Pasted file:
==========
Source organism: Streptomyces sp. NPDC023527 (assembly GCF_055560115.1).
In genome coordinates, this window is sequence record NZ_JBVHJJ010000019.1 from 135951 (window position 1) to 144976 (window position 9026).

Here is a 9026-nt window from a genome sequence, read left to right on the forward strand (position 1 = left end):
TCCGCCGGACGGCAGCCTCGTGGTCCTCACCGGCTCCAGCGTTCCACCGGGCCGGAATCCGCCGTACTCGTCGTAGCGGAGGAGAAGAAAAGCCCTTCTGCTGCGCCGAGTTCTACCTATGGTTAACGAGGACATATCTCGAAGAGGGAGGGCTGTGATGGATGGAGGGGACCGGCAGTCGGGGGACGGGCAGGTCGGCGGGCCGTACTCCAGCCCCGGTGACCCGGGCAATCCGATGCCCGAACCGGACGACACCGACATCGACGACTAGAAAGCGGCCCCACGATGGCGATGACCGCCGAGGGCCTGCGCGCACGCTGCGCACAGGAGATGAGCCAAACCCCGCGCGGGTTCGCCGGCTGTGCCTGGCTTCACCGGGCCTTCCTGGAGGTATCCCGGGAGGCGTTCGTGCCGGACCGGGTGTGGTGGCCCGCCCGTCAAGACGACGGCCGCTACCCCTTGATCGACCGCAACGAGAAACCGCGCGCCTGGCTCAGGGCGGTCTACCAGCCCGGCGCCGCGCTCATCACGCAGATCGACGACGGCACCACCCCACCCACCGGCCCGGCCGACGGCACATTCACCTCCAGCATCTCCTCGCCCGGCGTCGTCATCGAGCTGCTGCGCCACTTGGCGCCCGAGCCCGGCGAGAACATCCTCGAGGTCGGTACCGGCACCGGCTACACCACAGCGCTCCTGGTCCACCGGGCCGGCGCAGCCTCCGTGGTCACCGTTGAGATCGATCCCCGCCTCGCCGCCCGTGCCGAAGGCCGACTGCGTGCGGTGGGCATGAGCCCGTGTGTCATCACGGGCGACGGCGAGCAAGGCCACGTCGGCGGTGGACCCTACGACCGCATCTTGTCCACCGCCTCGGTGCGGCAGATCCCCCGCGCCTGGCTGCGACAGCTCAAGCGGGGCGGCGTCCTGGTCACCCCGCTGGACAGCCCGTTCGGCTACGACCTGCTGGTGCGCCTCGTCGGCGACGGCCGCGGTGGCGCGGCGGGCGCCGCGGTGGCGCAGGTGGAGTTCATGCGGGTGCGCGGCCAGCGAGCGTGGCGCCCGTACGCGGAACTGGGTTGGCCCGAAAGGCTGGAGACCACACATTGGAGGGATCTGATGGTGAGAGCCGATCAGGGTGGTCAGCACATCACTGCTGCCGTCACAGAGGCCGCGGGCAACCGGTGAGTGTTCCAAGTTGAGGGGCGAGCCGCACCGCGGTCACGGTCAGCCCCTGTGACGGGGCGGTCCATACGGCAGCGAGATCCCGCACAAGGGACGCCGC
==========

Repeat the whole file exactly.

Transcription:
Source organism: Streptomyces sp. NPDC023527 (assembly GCF_055560115.1).
In genome coordinates, this window is sequence record NZ_JBVHJJ010000019.1 from 135951 (window position 1) to 144976 (window position 9026).

Here is a 9026-nt window from a genome sequence, read left to right on the forward strand (position 1 = left end):
TCCGCCGGACGGCAGCCTCGTGGTCCTCACCGGCTCCAGCGTTCCACCGGGCCGGAATCCGCCGTACTCGTCGTAGCGGAGGAGAAGAAAAGCCCTTCTGCTGCGCCGAGTTCTACCTATGGTTAACGAGGACATATCTCGAAGAGGGAGGGCTGTGATGGATGGAGGGGACCGGCAGTCGGGGGACGGGCAGGTCGGCGGGCCGTACTCCAGCCCCGGTGACCCGGGCAATCCGATGCCCGAACCGGACGACACCGACATCGACGACTAGAAAGCGGCCCCACGATGGCGATGACCGCCGAGGGCCTGCGCGCACGCTGCGCACAGGAGATGAGCCAAACCCCGCGCGGGTTCGCCGGCTGTGCCTGGCTTCACCGGGCCTTCCTGGAGGTATCCCGGGAGGCGTTCGTGCCGGACCGGGTGTGGTGGCCCGCCCGTCAAGACGACGGCCGCTACCCCTTGATCGACCGCAACGAGAAACCGCGCGCCTGGCTCAGGGCGGTCTACCAGCCCGGCGCCGCGCTCATCACGCAGATCGACGACGGCACCACCCCACCCACCGGCCCGGCCGACGGCACATTCACCTCCAGCATCTCCTCGCCCGGCGTCGTCATCGAGCTGCTGCGCCACTTGGCGCCCGAGCCCGGCGAGAACATCCTCGAGGTCGGTACCGGCACCGGCTACACCACAGCGCTCCTGGTCCACCGGGCCGGCGCAGCCTCCGTGGTCACCGTTGAGATCGATCCCCGCCTCGCCGCCCGTGCCGAAGGCCGACTGCGTGCGGTGGGCATGAGCCCGTGTGTCATCACGGGCGACGGCGAGCAAGGCCACGTCGGCGGTGGACCCTACGACCGCATCTTGTCCACCGCCTCGGTGCGGCAGATCCCCCGCGCCTGGCTGCGACAGCTCAAGCGGGGCGGCGTCCTGGTCACCCCGCTGGACAGCCCGTTCGGCTACGACCTGCTGGTGCGCCTCGTCGGCGACGGCCGCGGTGGCGCGGCGGGCGCCGCGGTGGCGCAGGTGGAGTTCATGCGGGTGCGCGGCCAGCGAGCGTGGCGCCCGTACGCGGAACTGGGTTGGCCCGAAAGGCTGGAGACCACACATTGGAGGGATCTGATGGTGAGAGCCGATCAGGGTGGTCAGCACATCACTGCTGCCGTCACAGAGGCCGCGGGCAACCGGTGAGTGTTCCAAGTTGAGGGGCGAGCCGCACCGCGGTCACGGTCAGCCCCTGTGACGGGGCGGTCCATACGGCAGCGAGATCCCGCACAAGGGACGCCGC